In September 2012, we posted “an occasional news round-ups highlighting some of the landmark events and other issues of more general interest”, which was followed by monthly, then weekly summaries, and on 25 November of that year it became the “weekly round-up” which is now a permanent feature of the blog. Interestingly, this first “round-up” in its present format had as its first item “Women as bishops or archbishops? – not yet”. How wrong can one be?
Our reporting of consistory court judgments is greatly assisted by the summaries circulated by Ray Hemingray of the Ecclesiastical Law Association, occasionally supplemented by judgments sent by chancellors. These have now settled into a pattern whereby we publish a summary of recent judgements at the end of each month, with an index to these in December each year. Cases (or groups of similar cases) which merit further examination are considered in stand-alone posts.
In the round-up of 13 August 2017, we included our first “quick answers” to queries made via the search engine on the blog, and using this format, “Recent queries and comment” has become an occasional feature on the blog.
Other blogs on law and religion
When we started in 2012, Neil Addison’s blog Religion Law had been covering religious discrimination since 2008, and Phillip Jones’ Ecclesiastical Law was then, like us, a relative newcomer starting in March 2012. In the US, Howard Friedman had been writing Religion Clause since 2005, with a combination of competence, objectivity and analytical skill that still remains the benchmark to which we aspire – and frequently fall short of.
Since then – to our great disappointment – Neil stopped blogging in 2015, although we always welcome his comments on our posts. In January 2015, using a similar model to L&RUK, Neil Foster started writing his Law and Religion Australia and, more recently, Javier García Oliva and Helen Hall have begun writing Religion, law and the constitution: balancing beliefs in Britain, explaining its rationale as: “Balancing Beliefs is a project which looks at how the legal system can ensure that everyone’s religious, spiritual and ethical beliefs receive appropriate recognition, protection and respect”. Astute readers will observe the strong Cardiff connection running through these blogs.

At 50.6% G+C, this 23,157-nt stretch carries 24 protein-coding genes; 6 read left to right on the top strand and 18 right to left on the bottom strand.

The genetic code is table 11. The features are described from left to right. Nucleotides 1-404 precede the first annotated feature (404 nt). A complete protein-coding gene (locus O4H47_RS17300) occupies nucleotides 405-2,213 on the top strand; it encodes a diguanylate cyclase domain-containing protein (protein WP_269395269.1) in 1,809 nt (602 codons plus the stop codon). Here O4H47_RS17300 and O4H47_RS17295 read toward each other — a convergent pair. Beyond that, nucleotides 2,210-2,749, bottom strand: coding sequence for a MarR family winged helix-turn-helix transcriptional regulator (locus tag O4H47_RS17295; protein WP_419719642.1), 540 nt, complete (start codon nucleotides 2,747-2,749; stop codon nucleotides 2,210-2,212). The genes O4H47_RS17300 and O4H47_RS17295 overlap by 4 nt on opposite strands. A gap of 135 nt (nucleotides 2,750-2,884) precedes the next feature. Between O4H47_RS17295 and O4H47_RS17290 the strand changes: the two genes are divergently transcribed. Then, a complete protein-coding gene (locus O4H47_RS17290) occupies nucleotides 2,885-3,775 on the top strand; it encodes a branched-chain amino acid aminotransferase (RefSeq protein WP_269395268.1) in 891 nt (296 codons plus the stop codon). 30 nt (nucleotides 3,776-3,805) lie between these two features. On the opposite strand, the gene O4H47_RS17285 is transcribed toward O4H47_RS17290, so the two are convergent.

But the legal blogosphere is much wider than that, and we are unapologetic about trawling it for news. The UK Human Rights Blog and Bristol University’s Public Spirit deal regularly with issues of religion, human rights and wider moral issues, while Donlu D Thayer’s regular Law and Religion Headlines, hosted by Brigham Young University’s International Center for Law and Religion Studies, is invaluable.
As we have said before, it’s in the nature of blogging that it’s usually first thoughts rather than mature reflection. Sometimes our views change over time; sometimes we simply get things wrong. There’s no great embarrassment in that and we are always grateful when people point out inaccuracies – and we try to correct them asap. It’s all part of the inevitable trade-off between current awareness and deeper analysis; on balance, we take the view that keeping readers informed about what is happening has the edge over writing the kind of piece we would hope to publish in the Ecc LJ or Law & Justice.
We should also, perhaps, reiterate that – guest posts apart – though we frequently consult each other about drafts and we occasionally sign pieces that are purely personal, in principle we are both happy to endorse what appears on the blog, whichever of us has written it. You cannot co-write a blog for almost six years unless each partner trusts the other not to post something that’s completely off-the-wall.
And while we’re on the subject of guest posts, they are always welcome – or, at any rate, we cannot remember ever turning one down.
DP & FC